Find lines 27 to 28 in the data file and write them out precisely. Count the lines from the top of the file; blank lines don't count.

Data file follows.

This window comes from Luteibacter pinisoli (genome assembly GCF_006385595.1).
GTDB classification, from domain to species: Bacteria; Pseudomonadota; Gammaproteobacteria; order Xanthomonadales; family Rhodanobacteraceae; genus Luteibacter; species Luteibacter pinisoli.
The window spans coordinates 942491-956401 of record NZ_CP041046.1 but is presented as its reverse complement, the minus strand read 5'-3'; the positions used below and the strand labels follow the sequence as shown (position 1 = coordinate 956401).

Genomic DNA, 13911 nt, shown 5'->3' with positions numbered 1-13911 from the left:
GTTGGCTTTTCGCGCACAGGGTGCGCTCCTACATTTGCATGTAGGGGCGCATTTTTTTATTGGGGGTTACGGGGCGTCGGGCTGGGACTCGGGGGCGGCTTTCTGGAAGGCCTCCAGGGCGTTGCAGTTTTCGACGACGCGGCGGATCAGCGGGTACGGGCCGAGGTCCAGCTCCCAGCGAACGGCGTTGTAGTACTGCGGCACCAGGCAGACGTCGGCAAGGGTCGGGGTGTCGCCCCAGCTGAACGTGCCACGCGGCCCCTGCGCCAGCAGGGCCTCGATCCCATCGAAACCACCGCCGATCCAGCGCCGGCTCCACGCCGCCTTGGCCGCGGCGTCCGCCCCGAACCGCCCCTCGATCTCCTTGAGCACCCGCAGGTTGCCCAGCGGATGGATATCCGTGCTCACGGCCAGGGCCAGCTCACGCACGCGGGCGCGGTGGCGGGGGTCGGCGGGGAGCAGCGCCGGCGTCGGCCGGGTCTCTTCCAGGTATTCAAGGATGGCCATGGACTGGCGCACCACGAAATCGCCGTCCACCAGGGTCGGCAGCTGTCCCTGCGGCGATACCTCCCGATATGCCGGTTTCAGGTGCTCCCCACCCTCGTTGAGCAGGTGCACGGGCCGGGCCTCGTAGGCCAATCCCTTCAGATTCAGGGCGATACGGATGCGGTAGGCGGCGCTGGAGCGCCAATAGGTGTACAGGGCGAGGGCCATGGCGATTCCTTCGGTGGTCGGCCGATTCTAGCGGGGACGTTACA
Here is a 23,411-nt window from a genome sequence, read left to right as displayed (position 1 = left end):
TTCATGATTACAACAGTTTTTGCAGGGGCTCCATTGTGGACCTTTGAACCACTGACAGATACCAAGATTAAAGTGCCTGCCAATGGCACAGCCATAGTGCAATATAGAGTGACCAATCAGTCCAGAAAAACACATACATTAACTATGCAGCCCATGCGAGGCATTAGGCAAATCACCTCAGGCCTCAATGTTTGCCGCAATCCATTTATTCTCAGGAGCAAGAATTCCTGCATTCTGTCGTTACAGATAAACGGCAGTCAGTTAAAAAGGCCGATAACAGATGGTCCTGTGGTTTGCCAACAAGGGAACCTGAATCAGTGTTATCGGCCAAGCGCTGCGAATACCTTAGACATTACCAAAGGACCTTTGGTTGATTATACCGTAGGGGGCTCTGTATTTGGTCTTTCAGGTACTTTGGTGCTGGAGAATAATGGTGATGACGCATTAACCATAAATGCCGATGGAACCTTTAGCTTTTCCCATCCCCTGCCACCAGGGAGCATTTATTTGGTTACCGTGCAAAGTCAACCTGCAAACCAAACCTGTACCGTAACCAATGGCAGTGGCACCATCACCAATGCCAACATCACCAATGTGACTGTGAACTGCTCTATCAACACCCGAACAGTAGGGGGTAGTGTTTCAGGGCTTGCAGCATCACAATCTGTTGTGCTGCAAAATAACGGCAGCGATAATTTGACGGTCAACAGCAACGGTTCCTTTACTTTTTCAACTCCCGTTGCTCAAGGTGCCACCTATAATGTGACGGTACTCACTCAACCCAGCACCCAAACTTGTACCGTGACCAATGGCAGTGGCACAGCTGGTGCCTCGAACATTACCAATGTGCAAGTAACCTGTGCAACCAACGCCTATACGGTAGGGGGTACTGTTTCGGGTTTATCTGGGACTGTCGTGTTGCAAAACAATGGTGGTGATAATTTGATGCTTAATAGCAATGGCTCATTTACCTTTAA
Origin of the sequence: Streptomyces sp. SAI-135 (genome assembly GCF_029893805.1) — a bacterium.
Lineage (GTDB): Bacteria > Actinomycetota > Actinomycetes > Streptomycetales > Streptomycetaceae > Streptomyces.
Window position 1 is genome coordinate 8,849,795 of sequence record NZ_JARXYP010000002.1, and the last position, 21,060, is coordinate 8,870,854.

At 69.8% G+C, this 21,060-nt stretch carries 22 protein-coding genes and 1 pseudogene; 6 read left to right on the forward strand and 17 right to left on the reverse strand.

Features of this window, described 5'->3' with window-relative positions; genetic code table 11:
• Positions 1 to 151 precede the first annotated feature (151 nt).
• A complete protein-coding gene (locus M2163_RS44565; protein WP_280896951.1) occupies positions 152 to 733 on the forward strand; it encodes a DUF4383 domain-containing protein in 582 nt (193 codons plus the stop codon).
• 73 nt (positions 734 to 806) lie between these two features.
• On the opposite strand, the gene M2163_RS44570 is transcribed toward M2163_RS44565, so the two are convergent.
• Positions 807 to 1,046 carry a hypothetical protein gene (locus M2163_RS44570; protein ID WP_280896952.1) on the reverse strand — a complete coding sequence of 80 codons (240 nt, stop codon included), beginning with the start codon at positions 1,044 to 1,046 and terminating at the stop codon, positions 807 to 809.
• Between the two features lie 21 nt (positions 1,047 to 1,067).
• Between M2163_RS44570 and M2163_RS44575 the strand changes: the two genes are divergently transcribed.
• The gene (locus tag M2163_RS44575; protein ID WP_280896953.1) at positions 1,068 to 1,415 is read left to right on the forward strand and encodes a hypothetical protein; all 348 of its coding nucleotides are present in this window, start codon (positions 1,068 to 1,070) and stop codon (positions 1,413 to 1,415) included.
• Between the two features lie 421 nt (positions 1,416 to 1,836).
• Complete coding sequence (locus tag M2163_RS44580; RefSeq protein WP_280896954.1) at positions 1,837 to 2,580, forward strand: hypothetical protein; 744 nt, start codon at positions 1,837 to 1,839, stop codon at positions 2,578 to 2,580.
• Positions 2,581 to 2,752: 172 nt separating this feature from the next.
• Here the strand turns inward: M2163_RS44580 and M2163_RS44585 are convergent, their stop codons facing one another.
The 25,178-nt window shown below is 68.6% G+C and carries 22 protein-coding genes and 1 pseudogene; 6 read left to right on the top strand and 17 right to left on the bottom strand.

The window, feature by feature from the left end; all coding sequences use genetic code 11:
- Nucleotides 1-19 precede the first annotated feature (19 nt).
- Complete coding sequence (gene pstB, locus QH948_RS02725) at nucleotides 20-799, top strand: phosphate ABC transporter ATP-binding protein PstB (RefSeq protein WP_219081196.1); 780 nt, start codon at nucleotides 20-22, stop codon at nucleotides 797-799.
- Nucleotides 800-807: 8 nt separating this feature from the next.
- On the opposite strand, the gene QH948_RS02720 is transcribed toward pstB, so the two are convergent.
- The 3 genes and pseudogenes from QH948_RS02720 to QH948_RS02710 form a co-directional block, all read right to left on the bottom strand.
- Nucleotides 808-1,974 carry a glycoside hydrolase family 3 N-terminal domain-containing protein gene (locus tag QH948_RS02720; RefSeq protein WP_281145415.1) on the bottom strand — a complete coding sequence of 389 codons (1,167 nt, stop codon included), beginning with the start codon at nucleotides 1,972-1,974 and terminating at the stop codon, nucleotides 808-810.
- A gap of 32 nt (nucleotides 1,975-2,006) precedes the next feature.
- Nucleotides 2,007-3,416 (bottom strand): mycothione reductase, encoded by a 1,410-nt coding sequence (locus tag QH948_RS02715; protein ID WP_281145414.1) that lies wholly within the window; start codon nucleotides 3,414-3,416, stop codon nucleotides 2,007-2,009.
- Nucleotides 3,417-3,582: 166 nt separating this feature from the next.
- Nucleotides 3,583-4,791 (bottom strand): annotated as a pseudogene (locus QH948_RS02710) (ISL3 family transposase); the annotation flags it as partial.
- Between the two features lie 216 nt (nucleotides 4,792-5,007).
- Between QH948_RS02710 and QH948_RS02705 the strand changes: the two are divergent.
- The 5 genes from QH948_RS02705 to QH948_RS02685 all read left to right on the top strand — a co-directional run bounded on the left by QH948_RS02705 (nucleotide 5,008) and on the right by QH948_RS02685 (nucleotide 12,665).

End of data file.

- Nucleotides 1-19 precede the first annotated feature (19 nt).
- Complete coding sequence (gene pstB, locus QH948_RS02725) at nucleotides 20-799, top strand: phosphate ABC transporter ATP-binding protein PstB (RefSeq protein WP_219081196.1); 780 nt, start codon at nucleotides 20-22, stop codon at nucleotides 797-799.